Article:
Spain flashback 2007 - Massa, and Super Aguri, celebrate 22 Apr 2008
The entire Formula One paddock was anticipating a thrilling Spanish Grand Prix as they arrived in Barcelona ahead of last years race. Not only had the majority of teams just wrapped up an intensive test at the Circuit de Catalunya, but the track had recently received a facelift designed to ease overtaking and spice up the spectacle.
There was also the increasingly fraught championship battle to consider. Different drivers had taken victory in each of the opening three rounds and Ferraris Kimi Raikkonen and McLaren team mates Lewis Hamilton and Fernando Alonso comprised a three-way tie at the top of the standings, with 22 points apiece.
Ferrari in particular were eager to impress, having spent the weeks following the Bahrain race intensively tweaking the F2007s aerodynamics and rear-end stability. McLaren were confident too, with rookie Lewis Hamilton looking for a maiden victory and reigning champion Fernando Alonso keen to repeat his Malaysian win.
And it was the silver cars that took the honours during the opening Friday practice session, with a dominant one-two. Hamilton, despite not testing at the track the previous week, secured the top spot, ahead of Alonso and the Ferraris of Raikkonen and Felipe Massa. Anthony Davidson for Super Aguri was another stand-out performer as he took his SA07 to sixth.
McLaren again held the advantage in the afternoon session, but this time it was Alonso who led the pack. The Ferrari duo, meanwhile, complained loudly about the slippery conditions and eventually succumbed to the Renaults of Giancarlo Fisichella and Heikki Kovalainen. Further back, Honda, Toyota, Red Bull and Super Aguri were all left disappointed by their respective performances.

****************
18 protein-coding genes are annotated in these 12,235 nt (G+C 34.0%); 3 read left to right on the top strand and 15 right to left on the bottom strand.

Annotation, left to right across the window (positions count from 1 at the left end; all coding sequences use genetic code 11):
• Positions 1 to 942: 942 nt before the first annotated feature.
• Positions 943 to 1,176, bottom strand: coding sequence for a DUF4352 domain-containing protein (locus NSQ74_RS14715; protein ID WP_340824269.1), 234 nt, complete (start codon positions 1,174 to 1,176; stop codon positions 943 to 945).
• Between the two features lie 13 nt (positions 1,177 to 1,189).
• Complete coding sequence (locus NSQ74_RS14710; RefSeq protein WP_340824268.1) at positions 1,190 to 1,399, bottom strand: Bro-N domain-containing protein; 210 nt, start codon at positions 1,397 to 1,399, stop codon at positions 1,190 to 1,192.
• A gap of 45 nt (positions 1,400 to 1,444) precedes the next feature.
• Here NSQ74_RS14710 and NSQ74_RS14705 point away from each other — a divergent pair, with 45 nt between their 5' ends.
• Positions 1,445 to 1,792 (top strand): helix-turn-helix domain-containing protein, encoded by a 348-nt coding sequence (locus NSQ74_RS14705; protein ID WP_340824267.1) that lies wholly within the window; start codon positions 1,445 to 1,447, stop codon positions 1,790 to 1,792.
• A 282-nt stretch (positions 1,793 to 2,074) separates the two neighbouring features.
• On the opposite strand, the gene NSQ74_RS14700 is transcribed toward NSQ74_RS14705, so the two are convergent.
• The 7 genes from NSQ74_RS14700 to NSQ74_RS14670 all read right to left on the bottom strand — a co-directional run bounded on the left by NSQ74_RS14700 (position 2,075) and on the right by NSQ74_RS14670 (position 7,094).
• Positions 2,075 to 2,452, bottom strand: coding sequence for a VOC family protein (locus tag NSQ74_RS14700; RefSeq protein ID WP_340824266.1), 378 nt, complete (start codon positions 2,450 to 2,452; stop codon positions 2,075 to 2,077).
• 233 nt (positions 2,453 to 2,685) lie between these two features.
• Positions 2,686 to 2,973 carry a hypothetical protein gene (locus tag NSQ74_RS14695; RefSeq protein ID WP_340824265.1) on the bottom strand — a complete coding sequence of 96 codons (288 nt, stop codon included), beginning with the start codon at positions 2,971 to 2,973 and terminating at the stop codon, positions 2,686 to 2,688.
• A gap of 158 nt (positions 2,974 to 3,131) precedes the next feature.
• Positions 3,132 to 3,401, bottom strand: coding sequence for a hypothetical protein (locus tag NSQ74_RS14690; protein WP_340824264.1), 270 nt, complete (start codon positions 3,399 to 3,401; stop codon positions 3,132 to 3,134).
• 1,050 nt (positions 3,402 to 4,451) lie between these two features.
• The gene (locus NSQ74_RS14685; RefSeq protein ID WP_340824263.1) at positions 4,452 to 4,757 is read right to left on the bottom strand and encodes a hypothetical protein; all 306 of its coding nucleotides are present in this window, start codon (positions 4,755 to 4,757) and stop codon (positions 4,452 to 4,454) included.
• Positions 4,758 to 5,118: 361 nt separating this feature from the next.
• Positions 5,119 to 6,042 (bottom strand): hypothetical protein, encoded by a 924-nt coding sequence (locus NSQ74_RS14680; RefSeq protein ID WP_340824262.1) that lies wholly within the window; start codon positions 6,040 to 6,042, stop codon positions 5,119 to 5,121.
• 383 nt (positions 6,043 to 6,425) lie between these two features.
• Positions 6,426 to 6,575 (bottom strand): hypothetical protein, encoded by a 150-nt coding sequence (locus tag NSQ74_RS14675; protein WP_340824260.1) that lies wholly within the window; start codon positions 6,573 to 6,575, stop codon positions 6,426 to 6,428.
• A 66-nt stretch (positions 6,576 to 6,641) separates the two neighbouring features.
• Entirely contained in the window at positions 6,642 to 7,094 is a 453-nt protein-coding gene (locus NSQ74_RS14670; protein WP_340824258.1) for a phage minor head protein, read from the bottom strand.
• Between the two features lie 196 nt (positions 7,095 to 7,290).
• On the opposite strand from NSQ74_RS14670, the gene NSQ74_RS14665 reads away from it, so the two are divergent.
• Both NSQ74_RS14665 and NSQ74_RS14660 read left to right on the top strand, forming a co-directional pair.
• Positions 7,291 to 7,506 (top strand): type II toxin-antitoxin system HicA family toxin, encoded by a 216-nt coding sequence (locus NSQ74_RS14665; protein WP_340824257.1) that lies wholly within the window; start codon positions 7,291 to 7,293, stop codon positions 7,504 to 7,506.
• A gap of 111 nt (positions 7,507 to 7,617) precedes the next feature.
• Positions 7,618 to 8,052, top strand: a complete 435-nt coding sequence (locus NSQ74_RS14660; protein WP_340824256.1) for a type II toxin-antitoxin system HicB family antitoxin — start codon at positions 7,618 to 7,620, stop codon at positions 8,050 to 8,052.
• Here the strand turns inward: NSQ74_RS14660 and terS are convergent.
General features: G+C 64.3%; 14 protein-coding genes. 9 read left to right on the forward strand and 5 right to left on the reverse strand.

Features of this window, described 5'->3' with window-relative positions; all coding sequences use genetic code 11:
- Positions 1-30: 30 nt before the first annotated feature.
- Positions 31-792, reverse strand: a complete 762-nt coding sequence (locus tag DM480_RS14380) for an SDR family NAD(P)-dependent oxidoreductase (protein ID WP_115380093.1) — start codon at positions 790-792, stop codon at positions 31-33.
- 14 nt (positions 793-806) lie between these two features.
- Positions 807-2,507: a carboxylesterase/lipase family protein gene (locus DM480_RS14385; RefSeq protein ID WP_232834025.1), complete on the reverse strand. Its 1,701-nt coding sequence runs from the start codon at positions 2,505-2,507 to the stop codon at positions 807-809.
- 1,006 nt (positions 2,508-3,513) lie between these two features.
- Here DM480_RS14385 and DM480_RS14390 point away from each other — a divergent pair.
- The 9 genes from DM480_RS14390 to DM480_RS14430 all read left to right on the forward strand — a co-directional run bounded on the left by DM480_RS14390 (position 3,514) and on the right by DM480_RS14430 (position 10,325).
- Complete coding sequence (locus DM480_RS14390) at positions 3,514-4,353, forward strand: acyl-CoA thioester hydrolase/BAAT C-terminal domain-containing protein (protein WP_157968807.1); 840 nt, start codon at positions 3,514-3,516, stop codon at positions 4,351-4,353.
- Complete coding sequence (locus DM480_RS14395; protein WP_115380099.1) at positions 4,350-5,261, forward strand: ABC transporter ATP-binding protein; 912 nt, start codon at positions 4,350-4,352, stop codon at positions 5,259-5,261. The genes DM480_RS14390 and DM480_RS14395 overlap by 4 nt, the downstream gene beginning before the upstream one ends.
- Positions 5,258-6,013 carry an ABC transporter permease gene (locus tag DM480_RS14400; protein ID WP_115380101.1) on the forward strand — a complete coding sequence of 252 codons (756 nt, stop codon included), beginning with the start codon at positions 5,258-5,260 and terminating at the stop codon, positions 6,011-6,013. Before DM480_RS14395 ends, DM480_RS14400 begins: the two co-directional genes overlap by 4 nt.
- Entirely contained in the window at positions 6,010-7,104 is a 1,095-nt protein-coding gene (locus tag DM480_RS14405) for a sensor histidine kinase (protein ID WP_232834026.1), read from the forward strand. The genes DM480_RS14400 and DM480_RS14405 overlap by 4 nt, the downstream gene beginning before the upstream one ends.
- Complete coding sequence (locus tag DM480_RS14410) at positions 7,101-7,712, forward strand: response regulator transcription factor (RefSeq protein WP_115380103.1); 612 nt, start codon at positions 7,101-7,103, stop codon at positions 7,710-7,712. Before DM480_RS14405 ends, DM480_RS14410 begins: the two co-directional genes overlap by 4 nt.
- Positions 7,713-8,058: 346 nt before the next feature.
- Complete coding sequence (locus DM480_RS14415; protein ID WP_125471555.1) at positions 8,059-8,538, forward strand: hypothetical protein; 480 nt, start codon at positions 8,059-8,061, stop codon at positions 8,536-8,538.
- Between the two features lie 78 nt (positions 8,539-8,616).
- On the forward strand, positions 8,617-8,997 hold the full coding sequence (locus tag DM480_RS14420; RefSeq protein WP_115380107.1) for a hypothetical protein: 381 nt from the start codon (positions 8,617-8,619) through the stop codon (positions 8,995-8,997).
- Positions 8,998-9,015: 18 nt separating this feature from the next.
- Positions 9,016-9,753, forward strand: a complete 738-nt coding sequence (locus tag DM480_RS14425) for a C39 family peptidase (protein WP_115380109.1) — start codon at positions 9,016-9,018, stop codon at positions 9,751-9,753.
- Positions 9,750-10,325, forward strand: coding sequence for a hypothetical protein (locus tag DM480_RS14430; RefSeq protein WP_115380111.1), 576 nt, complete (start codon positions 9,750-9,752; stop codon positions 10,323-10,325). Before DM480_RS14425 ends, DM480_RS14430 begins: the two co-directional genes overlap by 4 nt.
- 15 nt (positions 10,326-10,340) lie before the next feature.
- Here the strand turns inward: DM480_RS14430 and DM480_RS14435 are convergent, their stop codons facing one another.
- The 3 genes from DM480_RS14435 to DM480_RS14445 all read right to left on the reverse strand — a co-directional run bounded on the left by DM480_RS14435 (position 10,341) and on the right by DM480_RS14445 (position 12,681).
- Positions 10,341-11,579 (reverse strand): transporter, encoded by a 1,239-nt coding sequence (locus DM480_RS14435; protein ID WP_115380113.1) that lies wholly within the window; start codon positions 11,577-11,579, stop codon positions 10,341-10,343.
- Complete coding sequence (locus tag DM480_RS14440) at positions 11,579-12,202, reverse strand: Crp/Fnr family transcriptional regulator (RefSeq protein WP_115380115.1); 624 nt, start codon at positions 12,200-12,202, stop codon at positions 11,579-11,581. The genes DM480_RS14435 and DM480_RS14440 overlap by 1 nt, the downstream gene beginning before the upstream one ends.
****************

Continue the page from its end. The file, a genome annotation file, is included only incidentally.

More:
When McLarens dominance continued in Saturdays final practice, qualifying looked all but a done deal. The fight for grid spots, however, turned up more than a few surprises - not least Massas last-ditch lap which won the Brazilian his third consecutive pole position, a mere three-hundredths of a second separating him from local hero Alonso.
Raikkonen ended up third, with Hamilton relegated to a relatively lowly fourth. But despite failing to match his second place in Bahrain qualifying, the British driver seemed confident that his second-row grid slot would not compromise his overall race strategy. Also content with their qualifying pace were BMW Sauber, with Robert Kubica starting fifth and Nick Heidfeld seventh. Toyotas Ralf Schumacher, however, was left licking his wounds after failing to make it into Q2 - a stark contrast to team mate Jarno Trulli, who qualified sixth.
With the championship rivals sharing the two front rows, all looked set for a supercharged Spanish Grand Prix. In reality, however, the race proved far simpler than any of the front runners could have imagined. From his quick start to the chequered flag, polesitter Massa looked completely in control. Only Alonso briefly challenged the Brazilian. But as he tried to go around the Ferrari at the very first corner, the Spaniard found he couldnt make it stick, and after a hairy off-track moment found himself demoted from second to fourth behind team mate Hamilton and Raikkonen in the second F2007, with the two BMW Saubers giving chase.
From that point on Massas lead was impenetrable. The Brazilian eventually won with a 6.7s advantage over second-placed Hamilton. But it wasnt all good news for Ferrari. Despite his poor start, it was Alonso and not Raikkonen who took the last step on podium, the Finn having retired on lap nine with an electronic problem.
In the end it was Kubica who followed Alonso home in fourth (team mate Heidfeld had retired with gearbox troubles), ahead of the Red Bull of David Coulthard, Williams Nico Rosberg and Renaults Heikki Kovalainen, for whom the two points came as something of a relief following the rather public criticism from team boss Flavio Briatore over his slow start to his season.
Unquestionably the biggest news story of the day, however, was Takuma Satos triumphant eighth place for backmarkers Super Aguri, the fledging squads first-ever points finish prompting widespread celebration throughout the paddock. But as the post-race exodus from the Circuit de Catalunya began, the biggest smile by far belonged to Hamilton. Not only had he beaten his illustrious team mate for the second consecutive race, but the 22 year-old had made history, becoming the youngest-ever driver to lead the world championship.